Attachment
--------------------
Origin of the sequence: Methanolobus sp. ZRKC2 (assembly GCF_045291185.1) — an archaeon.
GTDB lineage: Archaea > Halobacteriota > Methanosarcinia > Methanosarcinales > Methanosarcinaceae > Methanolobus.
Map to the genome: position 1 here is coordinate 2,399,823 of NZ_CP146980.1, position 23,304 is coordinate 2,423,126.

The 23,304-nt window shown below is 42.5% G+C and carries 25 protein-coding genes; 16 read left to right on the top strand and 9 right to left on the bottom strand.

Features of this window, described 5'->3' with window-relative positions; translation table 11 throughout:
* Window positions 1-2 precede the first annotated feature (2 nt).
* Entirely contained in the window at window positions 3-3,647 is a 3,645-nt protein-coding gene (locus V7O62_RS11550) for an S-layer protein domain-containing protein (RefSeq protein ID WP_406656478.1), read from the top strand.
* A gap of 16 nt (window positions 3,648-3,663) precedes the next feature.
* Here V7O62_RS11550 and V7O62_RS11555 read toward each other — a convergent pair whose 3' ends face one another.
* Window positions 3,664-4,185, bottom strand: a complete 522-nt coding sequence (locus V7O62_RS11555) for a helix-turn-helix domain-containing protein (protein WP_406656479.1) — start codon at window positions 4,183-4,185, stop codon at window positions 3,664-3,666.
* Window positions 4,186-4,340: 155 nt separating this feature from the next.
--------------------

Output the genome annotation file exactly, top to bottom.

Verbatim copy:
Origin of the sequence: Methanolobus sp. ZRKC2 (assembly GCF_045291185.1) — an archaeon.
GTDB lineage: Archaea > Halobacteriota > Methanosarcinia > Methanosarcinales > Methanosarcinaceae > Methanolobus.
Map to the genome: position 1 here is coordinate 2,399,823 of NZ_CP146980.1, position 23,304 is coordinate 2,423,126.

The 23,304-nt window shown below is 42.5% G+C and carries 25 protein-coding genes; 16 read left to right on the top strand and 9 right to left on the bottom strand.

Features of this window, described 5'->3' with window-relative positions; translation table 11 throughout:
* Window positions 1-2 precede the first annotated feature (2 nt).
* Entirely contained in the window at window positions 3-3,647 is a 3,645-nt protein-coding gene (locus V7O62_RS11550) for an S-layer protein domain-containing protein (RefSeq protein ID WP_406656478.1), read from the top strand.
* A gap of 16 nt (window positions 3,648-3,663) precedes the next feature.
* Here V7O62_RS11550 and V7O62_RS11555 read toward each other — a convergent pair whose 3' ends face one another.
* Window positions 3,664-4,185, bottom strand: a complete 522-nt coding sequence (locus V7O62_RS11555) for a helix-turn-helix domain-containing protein (protein WP_406656479.1) — start codon at window positions 4,183-4,185, stop codon at window positions 3,664-3,666.
* Window positions 4,186-4,340: 155 nt separating this feature from the next.